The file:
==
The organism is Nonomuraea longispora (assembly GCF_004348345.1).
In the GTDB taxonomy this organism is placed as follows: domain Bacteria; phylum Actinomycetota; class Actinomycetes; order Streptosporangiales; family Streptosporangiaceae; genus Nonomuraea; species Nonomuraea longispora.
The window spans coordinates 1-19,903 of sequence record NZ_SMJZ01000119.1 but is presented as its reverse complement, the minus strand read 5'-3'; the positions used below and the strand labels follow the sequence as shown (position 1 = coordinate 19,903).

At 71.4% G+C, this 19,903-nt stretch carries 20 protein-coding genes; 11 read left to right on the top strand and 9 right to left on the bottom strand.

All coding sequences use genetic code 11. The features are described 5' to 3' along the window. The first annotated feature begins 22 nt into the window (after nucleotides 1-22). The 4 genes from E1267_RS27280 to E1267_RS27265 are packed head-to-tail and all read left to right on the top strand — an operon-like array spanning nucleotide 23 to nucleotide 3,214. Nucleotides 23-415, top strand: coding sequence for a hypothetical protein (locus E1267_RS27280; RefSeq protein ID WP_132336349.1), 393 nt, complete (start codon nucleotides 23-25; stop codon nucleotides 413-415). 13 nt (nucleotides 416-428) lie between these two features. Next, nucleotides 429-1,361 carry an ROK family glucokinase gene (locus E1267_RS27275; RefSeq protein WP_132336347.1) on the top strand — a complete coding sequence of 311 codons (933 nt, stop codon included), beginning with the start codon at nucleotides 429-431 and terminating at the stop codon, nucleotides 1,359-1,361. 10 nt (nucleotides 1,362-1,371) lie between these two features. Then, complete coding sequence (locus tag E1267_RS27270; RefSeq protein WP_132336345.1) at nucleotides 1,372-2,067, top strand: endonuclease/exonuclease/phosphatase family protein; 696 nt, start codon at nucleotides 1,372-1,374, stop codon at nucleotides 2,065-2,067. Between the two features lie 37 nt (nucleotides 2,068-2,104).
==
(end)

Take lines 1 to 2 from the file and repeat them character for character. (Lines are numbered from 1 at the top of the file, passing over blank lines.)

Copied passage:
The organism is Nonomuraea longispora (assembly GCF_004348345.1).
In the GTDB taxonomy this organism is placed as follows: domain Bacteria; phylum Actinomycetota; class Actinomycetes; order Streptosporangiales; family Streptosporangiaceae; genus Nonomuraea; species Nonomuraea longispora.